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Eur Cytokine Netw. 1997 Dec;8(4):345-9.

Interferon-beta not only inhibits interleukin-1beta and tumor necrosis factor-alpha but stimulates interleukin-1 receptor antagonist production in human peripheral blood mononuclear cells.

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Department of Internal Medicine, University Hospital, Geneva, Switzerland.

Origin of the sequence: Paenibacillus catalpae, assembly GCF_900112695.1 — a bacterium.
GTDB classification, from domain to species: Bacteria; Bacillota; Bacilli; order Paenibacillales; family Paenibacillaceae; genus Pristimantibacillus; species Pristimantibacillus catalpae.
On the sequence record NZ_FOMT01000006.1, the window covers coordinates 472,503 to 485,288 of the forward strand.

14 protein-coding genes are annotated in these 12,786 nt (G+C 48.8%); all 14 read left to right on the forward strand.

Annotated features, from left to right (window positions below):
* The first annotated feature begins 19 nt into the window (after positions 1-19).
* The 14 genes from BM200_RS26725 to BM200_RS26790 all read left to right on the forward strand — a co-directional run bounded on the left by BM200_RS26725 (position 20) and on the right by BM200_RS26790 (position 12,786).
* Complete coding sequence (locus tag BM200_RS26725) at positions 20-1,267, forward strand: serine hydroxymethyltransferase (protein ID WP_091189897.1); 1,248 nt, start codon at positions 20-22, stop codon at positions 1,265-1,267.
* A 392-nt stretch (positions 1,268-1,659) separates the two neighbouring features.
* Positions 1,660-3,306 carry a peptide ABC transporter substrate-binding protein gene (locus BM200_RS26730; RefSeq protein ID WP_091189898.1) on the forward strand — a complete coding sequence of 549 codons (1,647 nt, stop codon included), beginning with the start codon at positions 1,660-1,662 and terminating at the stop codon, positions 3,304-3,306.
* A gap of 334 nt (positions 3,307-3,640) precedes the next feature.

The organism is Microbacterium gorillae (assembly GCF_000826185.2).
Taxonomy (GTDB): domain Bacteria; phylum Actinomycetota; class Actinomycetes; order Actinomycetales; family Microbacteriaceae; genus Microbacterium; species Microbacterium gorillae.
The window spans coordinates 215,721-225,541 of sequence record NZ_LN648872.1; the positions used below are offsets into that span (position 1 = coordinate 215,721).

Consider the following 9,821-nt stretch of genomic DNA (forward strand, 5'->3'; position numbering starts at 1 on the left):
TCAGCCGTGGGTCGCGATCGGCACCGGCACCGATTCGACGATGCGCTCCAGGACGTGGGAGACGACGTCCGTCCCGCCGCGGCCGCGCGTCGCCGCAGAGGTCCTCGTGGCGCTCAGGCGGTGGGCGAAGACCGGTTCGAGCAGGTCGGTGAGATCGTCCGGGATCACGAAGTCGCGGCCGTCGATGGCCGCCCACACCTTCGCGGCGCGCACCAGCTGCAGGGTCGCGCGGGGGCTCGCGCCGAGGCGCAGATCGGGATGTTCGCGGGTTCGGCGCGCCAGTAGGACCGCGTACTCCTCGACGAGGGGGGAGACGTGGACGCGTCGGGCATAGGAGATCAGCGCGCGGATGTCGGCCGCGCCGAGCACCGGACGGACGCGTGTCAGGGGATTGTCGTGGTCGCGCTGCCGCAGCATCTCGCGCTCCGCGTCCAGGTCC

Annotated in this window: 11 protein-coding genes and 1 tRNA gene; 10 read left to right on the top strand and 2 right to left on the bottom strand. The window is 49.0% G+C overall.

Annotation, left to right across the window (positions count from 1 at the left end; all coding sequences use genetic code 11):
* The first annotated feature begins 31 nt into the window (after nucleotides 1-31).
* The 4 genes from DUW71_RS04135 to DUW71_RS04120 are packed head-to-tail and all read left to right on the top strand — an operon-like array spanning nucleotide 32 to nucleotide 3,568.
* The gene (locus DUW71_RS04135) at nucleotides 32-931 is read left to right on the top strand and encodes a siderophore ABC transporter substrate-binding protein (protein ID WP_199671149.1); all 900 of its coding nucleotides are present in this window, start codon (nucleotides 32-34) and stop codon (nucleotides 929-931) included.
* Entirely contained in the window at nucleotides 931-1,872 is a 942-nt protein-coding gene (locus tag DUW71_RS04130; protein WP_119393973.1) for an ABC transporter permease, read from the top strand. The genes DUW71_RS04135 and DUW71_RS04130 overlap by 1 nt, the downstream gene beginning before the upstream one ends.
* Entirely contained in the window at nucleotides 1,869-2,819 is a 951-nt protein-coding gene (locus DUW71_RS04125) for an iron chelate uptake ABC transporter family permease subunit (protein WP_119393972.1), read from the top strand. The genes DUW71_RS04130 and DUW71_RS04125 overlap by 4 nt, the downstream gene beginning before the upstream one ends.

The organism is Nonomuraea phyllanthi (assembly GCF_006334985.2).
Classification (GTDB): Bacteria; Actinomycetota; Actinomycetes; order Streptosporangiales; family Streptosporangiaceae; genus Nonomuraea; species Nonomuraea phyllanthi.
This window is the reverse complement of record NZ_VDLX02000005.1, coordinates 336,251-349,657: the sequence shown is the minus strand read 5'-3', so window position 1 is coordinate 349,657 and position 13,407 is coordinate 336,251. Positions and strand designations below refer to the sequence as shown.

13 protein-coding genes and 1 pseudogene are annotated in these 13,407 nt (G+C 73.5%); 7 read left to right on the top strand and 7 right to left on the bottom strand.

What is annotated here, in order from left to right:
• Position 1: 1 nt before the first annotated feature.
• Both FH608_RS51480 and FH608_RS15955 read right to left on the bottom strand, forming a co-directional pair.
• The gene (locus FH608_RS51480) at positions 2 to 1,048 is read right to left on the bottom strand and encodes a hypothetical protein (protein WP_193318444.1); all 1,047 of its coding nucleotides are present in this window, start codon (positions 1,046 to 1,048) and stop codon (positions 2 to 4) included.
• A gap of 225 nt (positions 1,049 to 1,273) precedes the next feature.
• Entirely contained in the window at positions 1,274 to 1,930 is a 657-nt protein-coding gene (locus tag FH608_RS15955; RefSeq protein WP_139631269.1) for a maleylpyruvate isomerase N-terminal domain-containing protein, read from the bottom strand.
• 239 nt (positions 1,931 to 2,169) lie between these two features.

Imbalance between pro-inflammatory cytokines such as interleukin-1 (IL-1) and tumor necrosis factor-alpha (TNF-alpha) and their respective inhibitors is likely to be involved in the pathogenesis of chronic inflammatory disorders such as multiple sclerosis and rheumatoid arthritis. Increasing evidence suggests that the administration of interferon-beta (IFN-beta) displays some efficacy in the treatment of patients with relapsing-remitting multiple sclerosis. The aim of the present study was to determine the effect of IFN-beta on the production of pro-inflammatory cytokines and their inhibitors by stimulated peripheral blood mononuclear cells (PBMC). IFN-beta decreased the production of both IL-1beta and TNF-alpha in a dose-dependent manner, by up to 80% and 55%, respectively. Simultaneously, IFN-beta increased the production of IL-1 receptor antagonist (IL-1Ra) by 37% and did not modulate the release of TNF-soluble receptors (TNF-sRs) p55 and p75. Therefore, by favoring the production of cytokine antagonists over that of pro-inflammatory cytokines, IFN-beta induces an imbalance supporting anti-inflammatory processes. This effect might account for some of the therapeutic benefit of IFN-beta.

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